CV: What surprised me the most was literally the amount of information delivered in the time -- everything that Camelback does in the program is very intentional, from the beginning to the end.There’s 13 of us (Fellows in the cohort), but I feel that because of all the work and detail that goes into our experience, it’s clear that Camelback doesn’t see us as just this number of investments, but as human beings. When we talk, it’s not just “how are you doing with fundraising” but how are you doing as a person. There’s this feeling in the community of checking up on each other, of individualization.
CBV: What advice could you share to other founders like you?
CV: When fundraising isn’t taking off the way you want it to or a foundation isn’t biting, you may think to yourself, “I’m the problem, clearly there’s something wrong with me.” It’s much more structural than that. It’s networks, it’s power, it’s systems in place. I think Camelback gave me an equal playing field to speak the language of funders but doing it in my own authentic way.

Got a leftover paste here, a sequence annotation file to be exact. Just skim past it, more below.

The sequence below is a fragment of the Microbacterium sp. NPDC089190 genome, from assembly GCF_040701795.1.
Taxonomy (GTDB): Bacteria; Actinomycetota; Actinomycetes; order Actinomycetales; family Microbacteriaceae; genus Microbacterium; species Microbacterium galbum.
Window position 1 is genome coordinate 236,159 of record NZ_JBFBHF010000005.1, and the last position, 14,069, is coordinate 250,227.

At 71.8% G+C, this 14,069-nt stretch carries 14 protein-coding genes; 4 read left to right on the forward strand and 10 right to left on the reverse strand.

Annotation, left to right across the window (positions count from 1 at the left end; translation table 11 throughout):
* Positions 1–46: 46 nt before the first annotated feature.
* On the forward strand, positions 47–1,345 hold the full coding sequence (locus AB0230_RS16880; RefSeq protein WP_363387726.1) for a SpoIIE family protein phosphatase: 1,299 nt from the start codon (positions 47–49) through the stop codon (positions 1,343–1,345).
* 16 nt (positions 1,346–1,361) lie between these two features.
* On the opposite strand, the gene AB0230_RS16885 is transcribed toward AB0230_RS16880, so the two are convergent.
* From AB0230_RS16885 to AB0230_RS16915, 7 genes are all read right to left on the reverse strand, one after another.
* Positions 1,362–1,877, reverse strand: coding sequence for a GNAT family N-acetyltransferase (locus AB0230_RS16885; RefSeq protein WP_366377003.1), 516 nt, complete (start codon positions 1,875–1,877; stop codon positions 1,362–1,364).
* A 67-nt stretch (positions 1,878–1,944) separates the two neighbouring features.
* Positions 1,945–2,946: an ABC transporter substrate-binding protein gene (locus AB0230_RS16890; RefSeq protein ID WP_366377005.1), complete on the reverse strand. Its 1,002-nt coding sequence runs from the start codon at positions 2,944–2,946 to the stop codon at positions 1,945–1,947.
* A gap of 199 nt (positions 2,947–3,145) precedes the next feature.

CBV: These days, what projects are you working on with your org?
CV: We recently partnered on National Intern Day in D.C! It went so well. National Intern Day, we did a video with NOWTHIS and multiple congress representatives, including Representative Alexandria Ocasio-Cortez and Representative Ro Khanna, all who had started off as interns as members of Congress. Pay Our Interns also led a presidential campaign pledge and signed multiple campaigns to commit to paying their interns. Our goal is now that we’ve worked with Congress, we want to focus on all 50 states and their state legislature.
CBV: A fun question: any books or films that have recently inspired you?
CV: Yes! I even remember the day, August 10 -- I was flying to L.A. for my sister’s wedding. I was feeling kind of down -- there’s always ups and downs as a leader of an org -- and I was feeling like I lacked clarity. At the airport, I went into the bookstore, and I mostly read digitally and don’t buy paper books as much any more. But I saw this bright yellow book that caught my eye, and it’s called The Messy Middle. When you hear about successful organizations like Apple or Google, people always talk about the beginning -- a magical moment starting in a garage--and the end of the story when they sell and are super successful. People never talk about the middle, and that’s what the book is about and has advice and tips. Creating something is messy, it’s muddy, it’s depressing. But that’s also the name of the game, and it’s fine to not have things be perfect all the time. That’s the work.